The Musician As Outsider Reinforcement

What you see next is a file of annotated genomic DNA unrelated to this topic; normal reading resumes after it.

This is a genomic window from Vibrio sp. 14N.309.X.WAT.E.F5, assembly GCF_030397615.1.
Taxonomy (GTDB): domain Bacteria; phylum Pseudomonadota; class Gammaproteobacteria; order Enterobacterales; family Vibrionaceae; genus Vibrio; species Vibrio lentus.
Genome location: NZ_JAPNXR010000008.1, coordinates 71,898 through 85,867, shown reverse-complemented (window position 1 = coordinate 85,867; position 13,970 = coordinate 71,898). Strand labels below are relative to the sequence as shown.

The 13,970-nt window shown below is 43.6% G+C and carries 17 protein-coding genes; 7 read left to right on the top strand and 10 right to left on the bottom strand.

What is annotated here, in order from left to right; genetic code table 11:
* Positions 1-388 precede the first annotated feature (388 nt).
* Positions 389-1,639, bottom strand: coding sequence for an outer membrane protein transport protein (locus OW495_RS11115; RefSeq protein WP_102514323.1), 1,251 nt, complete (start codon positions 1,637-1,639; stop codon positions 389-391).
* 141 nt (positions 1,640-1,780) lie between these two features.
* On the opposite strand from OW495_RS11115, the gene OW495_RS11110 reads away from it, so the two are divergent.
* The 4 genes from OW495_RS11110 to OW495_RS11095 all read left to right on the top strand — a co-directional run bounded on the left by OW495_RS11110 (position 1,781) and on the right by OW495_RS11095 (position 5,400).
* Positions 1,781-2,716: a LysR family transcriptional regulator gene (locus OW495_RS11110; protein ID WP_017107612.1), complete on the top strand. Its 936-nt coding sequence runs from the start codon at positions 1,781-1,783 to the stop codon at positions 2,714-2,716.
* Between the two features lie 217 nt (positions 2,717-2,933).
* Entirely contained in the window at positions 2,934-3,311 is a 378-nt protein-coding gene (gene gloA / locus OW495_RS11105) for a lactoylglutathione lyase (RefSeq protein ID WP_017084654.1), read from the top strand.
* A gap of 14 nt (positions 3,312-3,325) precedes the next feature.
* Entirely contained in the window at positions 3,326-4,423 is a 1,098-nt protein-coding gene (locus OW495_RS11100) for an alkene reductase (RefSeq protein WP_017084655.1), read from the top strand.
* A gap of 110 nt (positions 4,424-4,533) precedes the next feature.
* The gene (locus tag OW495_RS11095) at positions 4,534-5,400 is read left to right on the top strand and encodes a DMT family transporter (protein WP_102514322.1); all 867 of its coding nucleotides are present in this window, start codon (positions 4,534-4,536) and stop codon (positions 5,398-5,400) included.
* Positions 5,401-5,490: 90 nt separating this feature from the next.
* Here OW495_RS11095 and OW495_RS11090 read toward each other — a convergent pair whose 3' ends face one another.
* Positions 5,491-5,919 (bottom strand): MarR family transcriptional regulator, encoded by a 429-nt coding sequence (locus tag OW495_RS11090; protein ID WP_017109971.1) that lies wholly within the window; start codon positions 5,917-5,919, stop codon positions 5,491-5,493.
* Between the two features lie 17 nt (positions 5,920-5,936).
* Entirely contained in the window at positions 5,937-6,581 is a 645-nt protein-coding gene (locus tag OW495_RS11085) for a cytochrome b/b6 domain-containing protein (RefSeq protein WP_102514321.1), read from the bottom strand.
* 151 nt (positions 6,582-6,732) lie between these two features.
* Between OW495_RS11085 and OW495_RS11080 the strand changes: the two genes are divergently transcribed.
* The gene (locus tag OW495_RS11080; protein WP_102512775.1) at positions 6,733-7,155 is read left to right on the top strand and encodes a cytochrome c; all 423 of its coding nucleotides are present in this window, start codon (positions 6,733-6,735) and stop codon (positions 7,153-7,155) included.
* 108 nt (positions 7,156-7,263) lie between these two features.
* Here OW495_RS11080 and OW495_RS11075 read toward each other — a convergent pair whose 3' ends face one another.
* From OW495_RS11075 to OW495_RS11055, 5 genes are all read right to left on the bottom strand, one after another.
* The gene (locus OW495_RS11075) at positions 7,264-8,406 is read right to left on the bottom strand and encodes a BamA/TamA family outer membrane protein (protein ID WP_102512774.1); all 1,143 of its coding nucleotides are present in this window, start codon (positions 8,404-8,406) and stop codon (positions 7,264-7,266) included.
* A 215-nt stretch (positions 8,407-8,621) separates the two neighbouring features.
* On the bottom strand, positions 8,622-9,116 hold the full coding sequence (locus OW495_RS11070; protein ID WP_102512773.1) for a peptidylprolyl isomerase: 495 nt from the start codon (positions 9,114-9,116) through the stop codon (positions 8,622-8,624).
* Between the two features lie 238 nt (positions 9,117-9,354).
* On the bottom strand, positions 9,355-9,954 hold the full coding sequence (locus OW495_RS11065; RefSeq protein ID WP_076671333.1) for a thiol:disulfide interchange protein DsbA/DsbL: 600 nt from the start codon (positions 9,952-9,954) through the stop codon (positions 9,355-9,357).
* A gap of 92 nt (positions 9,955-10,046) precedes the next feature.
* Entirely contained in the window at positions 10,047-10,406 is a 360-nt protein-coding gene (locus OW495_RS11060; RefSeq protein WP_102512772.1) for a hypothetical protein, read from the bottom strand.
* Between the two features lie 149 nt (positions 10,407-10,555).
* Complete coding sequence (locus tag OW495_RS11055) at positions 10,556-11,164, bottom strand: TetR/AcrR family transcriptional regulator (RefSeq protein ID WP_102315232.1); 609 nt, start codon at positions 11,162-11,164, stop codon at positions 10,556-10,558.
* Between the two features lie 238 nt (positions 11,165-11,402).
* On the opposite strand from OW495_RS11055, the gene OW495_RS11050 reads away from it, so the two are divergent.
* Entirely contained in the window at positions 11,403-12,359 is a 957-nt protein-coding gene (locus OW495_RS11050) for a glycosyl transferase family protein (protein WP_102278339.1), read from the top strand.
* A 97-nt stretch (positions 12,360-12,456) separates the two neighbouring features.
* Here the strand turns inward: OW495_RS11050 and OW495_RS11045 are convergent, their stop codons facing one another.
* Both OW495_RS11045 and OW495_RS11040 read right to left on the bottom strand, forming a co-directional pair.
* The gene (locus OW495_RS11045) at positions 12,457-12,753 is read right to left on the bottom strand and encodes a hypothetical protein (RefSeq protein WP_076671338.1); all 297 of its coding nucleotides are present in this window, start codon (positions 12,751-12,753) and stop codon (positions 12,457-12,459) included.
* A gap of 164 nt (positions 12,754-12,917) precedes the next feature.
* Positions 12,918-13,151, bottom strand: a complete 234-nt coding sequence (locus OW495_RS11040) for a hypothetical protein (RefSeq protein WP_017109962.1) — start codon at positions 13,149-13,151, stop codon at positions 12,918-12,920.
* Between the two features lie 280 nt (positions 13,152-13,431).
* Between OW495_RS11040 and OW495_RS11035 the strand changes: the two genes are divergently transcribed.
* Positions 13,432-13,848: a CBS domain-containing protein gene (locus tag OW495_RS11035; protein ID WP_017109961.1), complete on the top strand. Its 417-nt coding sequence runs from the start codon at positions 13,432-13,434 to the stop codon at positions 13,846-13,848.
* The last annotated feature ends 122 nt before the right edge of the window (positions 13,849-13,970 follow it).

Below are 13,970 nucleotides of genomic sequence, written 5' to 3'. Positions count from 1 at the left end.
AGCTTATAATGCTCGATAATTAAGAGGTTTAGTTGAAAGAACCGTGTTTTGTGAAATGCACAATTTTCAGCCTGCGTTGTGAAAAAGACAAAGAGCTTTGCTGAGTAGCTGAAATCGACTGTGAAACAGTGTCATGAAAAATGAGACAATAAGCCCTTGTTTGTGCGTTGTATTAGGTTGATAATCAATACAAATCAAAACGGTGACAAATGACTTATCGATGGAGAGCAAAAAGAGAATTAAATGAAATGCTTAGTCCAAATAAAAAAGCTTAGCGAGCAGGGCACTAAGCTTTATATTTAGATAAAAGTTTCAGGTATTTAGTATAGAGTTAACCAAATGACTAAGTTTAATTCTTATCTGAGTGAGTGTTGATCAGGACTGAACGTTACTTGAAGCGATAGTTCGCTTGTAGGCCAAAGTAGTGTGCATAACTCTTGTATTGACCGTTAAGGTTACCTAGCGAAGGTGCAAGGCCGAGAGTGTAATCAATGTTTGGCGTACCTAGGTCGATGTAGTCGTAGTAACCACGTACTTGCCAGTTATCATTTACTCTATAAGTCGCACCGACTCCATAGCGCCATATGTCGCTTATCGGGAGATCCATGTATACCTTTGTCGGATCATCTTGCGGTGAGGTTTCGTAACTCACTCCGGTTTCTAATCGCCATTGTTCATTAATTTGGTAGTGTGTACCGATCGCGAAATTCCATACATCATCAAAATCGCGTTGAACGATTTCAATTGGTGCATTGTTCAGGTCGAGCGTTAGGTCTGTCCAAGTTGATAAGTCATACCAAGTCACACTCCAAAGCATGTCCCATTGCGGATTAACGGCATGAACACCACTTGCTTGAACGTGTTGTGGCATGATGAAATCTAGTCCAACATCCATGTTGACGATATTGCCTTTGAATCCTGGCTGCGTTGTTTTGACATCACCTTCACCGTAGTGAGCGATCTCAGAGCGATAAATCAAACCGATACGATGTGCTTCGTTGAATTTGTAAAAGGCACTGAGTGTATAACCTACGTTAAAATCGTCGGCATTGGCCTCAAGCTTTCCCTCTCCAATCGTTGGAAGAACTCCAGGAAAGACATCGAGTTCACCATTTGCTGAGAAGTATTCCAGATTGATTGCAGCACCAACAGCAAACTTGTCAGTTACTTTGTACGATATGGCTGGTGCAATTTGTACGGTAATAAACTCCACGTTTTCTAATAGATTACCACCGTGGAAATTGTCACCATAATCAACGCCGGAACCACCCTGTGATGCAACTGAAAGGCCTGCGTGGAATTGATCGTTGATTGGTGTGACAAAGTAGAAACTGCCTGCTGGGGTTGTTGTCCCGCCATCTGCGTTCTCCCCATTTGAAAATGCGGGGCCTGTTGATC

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Over a year in the making, Dev Pandya delivered his much-anticipated album concept for 4hero's imprint in the fall of 2000. Unlike the synth-stewn Alaska pseudonym -- under which he made his full-length debut, Virtual Virtuosos, for Vibez earlier the same year -- Paradox represents the purist side of his recording nature. With the all-important rhythmic elements of drum'n'bass often finding themselves compromised by the more conventional, club-rocking low end, Pandya uses bass to reinforce as opposed to driving the percussion -- turning Reinforced's rave-fascinated "second wave" concept on its head with a volley of militant beats. Raging breaks are the key, programmed to the nth degree so as to sound as authentic as any of the classic '70s beats as is possible without physically replaying them. The well-worn "Amen," "Apache," and "Funky Drummer," which make up the holy trinity of jungle percussion, are left well alone in favor of a dig through dusty break crates, which results in plenty of groan-punctuated funk. The Jimmy Castor-referencing "Drum and Chase" proves a highlight, its rattling mid-sections and breakdowns quite unlike anything else, while the shards of melodic elements break through where they can before being dissolved with a seething hint of bass.